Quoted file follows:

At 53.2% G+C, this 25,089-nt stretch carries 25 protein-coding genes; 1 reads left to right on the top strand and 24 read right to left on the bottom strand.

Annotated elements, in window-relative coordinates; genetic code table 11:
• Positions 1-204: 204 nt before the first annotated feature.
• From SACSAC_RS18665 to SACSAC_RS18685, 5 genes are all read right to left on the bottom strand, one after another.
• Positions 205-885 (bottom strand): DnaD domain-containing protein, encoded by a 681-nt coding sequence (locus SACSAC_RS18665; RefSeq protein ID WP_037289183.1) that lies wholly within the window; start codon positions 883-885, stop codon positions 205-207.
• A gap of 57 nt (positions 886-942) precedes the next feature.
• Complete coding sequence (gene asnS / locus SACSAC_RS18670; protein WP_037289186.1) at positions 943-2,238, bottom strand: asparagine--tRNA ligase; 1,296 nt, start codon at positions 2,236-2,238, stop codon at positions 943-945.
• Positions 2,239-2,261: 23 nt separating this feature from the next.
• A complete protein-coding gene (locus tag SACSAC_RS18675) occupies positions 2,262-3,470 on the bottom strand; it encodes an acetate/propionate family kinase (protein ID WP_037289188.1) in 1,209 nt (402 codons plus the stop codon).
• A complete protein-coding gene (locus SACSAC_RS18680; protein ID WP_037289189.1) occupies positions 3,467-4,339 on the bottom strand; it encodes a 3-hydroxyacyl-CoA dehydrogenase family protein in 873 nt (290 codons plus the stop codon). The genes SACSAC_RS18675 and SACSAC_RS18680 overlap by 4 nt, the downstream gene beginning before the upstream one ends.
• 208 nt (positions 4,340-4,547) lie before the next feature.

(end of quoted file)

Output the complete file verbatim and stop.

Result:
At 53.2% G+C, this 25,089-nt stretch carries 25 protein-coding genes; 1 reads left to right on the top strand and 24 read right to left on the bottom strand.

Annotated elements, in window-relative coordinates; genetic code table 11:
• Positions 1-204: 204 nt before the first annotated feature.
• From SACSAC_RS18665 to SACSAC_RS18685, 5 genes are all read right to left on the bottom strand, one after another.
• Positions 205-885 (bottom strand): DnaD domain-containing protein, encoded by a 681-nt coding sequence (locus SACSAC_RS18665; RefSeq protein ID WP_037289183.1) that lies wholly within the window; start codon positions 883-885, stop codon positions 205-207.
• A gap of 57 nt (positions 886-942) precedes the next feature.
• Complete coding sequence (gene asnS / locus SACSAC_RS18670; protein WP_037289186.1) at positions 943-2,238, bottom strand: asparagine--tRNA ligase; 1,296 nt, start codon at positions 2,236-2,238, stop codon at positions 943-945.
• Positions 2,239-2,261: 23 nt separating this feature from the next.
• A complete protein-coding gene (locus tag SACSAC_RS18675) occupies positions 2,262-3,470 on the bottom strand; it encodes an acetate/propionate family kinase (protein ID WP_037289188.1) in 1,209 nt (402 codons plus the stop codon).
• A complete protein-coding gene (locus SACSAC_RS18680; protein ID WP_037289189.1) occupies positions 3,467-4,339 on the bottom strand; it encodes a 3-hydroxyacyl-CoA dehydrogenase family protein in 873 nt (290 codons plus the stop codon). The genes SACSAC_RS18675 and SACSAC_RS18680 overlap by 4 nt, the downstream gene beginning before the upstream one ends.
• 208 nt (positions 4,340-4,547) lie before the next feature.